WB v W District Council  EWCA Civ 928
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WB v W District Council (Equality and Human Rights Commission intervening)
2018 Jan 24; April 26 B
Arden, Lewison, Asplin LJJ
Local government— Homeless persons— Mental disorder— Homeless housing applicant found to be incapable of managing her affairs— House of Lords’ authority providing homeless person lacking mental capacity not treated as priority need for purposes of housing legislation— Whether exclusion of persons lacking mental capacity an obsolete statutory provision— Whether current housing legislation to be given Convention-compliant interpretation so as to place applicants for priority housing with mental disability on same footing as those without disability— Housing Act 1985 (c 68), s 59(1)— Housing Act 1996 (c 52), s 189(1) — Human Rights Act 1998 (c 42), s 3 — Mental Capacity Act 2005 (c 9), s 19(6)
The defendant local housing authority refused the applicant’s application for assistance as a homeless person under Part VII of the Housing Act 1996 on the basis that while she was in priority need under section 189(1) of the Act she had become homeless intentionally. The applicant’s appeal was adjourned part heard as the judge determined that she lacked capacity to conduct litigation and appointed the Official Solicitor on her behalf. In subsequent Court of Protection proceedings declarations were made that the applicant lacked capacity to conduct proceedings and to make final decisions as to where she should live and therefore was without capacity to apply for assistance under Part VII. The housing appeal was resumed and the judge found that the applicant was incapable of managing her affairs and that he was bound by House of Lords’ authority, that a homeless person with mental disabilities, who could not understand the choices she had to make when offered accommodation, could not be treated as a person in priority need for the purposes of section 59(1)(c) of the Housing Act 1985 and therefore was not eligible for housing assistance as a homeless person. Section 189(1)(c) of the 1996 Act and section 59(1)(c) of the 1985 Act were in the same terms. On her appeal the applicant contended that: (i) the exclusion of persons lacking mental capacity was an obsolete statutory provision; or (ii) section 189(1) could be interpreted, using section 3 of the Human Rights Act 1998, in a way that put applicants for priority housing with mental disability on the same footing as those with no such disability; or (iii) the effect of the House of Lords’ authority was simply to prevent a person from signing a tenancy agreement but allowed them to make an application for housing assistance.
On the applicant’s appeal—
Held, appeal dismissed. (1) The exclusion of a person with a disability from Part VII of the Housing Act 1996 was not obsolete. Parliament had chosen to retain the concept of priority need in the 1996 Act and, since the Human Rights Act 1998, had built on the legislative scheme for housing homeless persons and had not taken any steps to reverse the House of Lords’ authority. Where the courts had interpreted a term in an enactment and Parliament made further legislative provision using the same term, it was presumed to have chosen that the same meaning should apply in legislation re-enacting the previous legislation or similar legislation. In the instant case it was clear that Parliament had successively built on the relevant provisions of the 1985 Act, the same meaning should be presumed to apply and there was nothing to rebut that presumption. Moreover, neither the 1998 Act nor the Equality Act 2010 in terms amended the relevant provisions of the 1996 Act (paras 22, 23, 26, 27, 30, 41, 42, 52, 71, 72).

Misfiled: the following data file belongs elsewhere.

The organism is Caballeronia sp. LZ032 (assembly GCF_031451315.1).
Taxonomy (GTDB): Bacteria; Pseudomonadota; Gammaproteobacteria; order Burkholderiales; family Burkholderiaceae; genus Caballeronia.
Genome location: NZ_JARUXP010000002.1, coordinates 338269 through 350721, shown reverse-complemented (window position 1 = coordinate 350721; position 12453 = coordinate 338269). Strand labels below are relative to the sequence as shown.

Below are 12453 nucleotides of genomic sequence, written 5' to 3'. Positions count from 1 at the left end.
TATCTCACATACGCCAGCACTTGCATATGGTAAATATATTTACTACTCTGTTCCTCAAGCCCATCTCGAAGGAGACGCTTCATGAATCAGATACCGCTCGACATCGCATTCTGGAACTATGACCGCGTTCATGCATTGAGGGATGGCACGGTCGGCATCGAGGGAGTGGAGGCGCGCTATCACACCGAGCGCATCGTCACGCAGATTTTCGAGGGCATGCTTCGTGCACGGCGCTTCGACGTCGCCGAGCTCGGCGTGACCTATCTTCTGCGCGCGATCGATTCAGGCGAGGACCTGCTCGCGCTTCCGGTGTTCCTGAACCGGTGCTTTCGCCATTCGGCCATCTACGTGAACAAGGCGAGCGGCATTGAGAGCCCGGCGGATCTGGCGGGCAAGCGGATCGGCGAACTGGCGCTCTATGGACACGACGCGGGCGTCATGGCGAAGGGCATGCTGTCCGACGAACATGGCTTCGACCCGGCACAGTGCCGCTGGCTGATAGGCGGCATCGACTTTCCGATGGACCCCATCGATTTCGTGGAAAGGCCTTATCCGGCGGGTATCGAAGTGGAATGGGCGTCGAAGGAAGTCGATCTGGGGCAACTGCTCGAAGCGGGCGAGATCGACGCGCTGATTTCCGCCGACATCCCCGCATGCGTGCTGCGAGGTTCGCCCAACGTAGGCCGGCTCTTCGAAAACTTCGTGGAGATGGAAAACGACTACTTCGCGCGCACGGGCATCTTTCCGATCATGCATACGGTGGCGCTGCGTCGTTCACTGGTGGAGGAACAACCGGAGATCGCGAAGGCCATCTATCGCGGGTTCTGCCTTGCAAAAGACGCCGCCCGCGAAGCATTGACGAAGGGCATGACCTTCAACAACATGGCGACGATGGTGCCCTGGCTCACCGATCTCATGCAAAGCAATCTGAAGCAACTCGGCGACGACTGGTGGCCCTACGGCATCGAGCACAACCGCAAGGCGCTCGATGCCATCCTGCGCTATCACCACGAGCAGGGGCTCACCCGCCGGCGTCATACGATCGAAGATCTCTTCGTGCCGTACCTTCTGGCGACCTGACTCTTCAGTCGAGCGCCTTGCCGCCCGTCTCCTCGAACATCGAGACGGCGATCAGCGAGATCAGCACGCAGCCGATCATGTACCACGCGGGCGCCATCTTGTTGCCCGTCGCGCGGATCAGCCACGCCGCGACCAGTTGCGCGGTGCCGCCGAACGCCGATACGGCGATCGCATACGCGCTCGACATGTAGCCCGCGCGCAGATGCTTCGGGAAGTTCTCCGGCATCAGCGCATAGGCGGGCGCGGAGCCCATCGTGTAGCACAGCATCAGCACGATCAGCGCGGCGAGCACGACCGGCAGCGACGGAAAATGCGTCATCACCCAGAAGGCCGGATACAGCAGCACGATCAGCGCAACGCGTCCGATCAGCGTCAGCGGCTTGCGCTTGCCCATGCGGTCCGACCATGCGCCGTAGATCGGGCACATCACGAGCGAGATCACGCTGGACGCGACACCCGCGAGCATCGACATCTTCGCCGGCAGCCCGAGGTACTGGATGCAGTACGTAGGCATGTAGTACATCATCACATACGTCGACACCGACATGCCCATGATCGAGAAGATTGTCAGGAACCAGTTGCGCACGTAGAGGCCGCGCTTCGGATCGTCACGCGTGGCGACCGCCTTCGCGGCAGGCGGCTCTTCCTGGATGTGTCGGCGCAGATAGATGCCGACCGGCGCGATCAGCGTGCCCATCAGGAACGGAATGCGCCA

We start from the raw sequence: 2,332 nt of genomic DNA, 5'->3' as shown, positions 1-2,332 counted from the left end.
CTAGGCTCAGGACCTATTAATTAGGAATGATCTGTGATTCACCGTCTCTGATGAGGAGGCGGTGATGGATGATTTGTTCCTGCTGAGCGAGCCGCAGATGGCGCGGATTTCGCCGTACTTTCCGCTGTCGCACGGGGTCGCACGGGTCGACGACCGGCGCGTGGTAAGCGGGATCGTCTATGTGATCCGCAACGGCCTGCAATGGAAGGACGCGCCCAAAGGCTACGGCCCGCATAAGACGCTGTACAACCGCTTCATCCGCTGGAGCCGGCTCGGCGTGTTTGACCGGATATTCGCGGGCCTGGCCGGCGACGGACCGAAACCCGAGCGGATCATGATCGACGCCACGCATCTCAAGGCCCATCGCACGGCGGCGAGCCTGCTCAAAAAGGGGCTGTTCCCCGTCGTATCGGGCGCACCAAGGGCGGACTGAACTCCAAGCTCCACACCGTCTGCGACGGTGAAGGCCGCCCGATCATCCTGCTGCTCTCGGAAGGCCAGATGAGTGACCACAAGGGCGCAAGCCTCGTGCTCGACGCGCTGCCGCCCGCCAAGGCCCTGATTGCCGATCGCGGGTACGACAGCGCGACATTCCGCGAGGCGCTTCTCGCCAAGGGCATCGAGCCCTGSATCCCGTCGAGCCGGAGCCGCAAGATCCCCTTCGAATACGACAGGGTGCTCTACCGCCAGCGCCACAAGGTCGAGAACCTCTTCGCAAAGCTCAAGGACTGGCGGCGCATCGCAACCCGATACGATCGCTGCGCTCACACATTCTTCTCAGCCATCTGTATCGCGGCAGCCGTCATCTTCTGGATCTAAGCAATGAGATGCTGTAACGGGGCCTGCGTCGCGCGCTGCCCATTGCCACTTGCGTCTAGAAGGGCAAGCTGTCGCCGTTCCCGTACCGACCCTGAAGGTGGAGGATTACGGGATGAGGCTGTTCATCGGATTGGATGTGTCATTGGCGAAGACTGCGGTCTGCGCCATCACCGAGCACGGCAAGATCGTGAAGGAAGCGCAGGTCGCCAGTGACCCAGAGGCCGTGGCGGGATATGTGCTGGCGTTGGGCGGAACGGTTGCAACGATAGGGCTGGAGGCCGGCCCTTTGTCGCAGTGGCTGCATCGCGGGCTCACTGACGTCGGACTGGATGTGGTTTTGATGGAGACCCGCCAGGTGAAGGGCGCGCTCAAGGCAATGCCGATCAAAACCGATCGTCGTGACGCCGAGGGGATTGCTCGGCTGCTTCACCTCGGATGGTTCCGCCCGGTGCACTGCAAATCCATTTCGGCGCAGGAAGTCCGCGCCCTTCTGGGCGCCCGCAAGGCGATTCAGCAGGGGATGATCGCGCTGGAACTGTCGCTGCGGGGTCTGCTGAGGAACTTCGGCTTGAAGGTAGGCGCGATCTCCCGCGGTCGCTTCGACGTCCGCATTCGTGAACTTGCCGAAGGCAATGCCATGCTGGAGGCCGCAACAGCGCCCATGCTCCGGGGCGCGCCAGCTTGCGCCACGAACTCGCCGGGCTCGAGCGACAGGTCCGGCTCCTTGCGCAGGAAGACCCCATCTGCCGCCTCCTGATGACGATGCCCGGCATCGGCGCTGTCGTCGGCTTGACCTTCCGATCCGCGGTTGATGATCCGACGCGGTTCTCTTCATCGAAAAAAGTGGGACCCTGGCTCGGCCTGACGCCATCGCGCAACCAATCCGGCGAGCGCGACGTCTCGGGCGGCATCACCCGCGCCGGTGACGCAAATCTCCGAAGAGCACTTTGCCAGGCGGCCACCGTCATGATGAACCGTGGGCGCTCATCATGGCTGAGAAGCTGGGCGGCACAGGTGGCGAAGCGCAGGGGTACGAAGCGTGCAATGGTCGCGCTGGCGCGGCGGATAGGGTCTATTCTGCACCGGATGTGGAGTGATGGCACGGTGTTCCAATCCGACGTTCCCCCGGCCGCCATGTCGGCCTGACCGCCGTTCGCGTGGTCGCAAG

Barras v Aberdeen Steam Trawling and Fishing Co LtdB, HL(Sc) and R v Oldham Metropolitan Borough Council, Ex p Garlick  AC 509Not on Bailii!, HL(E) applied.
Ghaidan v Godin-MendozaB, HL(E) and R (N) v Lewisham London Borough Council B, SC(E) considered.
(2) Section 189(1)(c) of the 1996 Act could not be interpreted, using section 3 of the 1998 Act, so as to place applicants for priority housing with mental disability on the same footing as those with no such disability. To interpret Part VII of the Housing Act 1996 afresh would not be to interpret those provisions but to give them a meaning that it was clear from legislative history was contrary to that which Parliament intended. While the absence of a Parliamentary intention to attach a Convention-compliant interpretation to legislation was not a bar to the courts adopting such an interpretation under section 3 of the 1998 Act, a distinction should be drawn between that situation and one in which the Convention-compliant interpretation had been rejected by Parliament by express words or other inconsistent legislative action (paras 30, 64, 71, 72, 73).
(3) Pursuant to section 19(6) of the Mental Capacity Act 2005 a deputy appointed to make decisions about the personal welfare or property and affairs of a person who lacked capacity could be given the power to make an application under Part VII of the 1996 Act, including power to make the various choices that an applicant might be required to make, with the deputy being regarded as agent of the person without capacity when acting within his agency. The House of Lords’ authority, which considered only contractual agency, was not a bar to the statutory agency under section 19(6) of the 2005 Act (para 34).
Martin Westgate QC and Michael Marsh-Hyde (instructed by Shelter Legal Services) for the applicant.
Wayne Beglan (instructed by W District Council) for the local housing authority.
Helen Mountfield QC (instructed directly) filed written submissions for the intervener.
Reported by: Nicola Berridge, Solicitor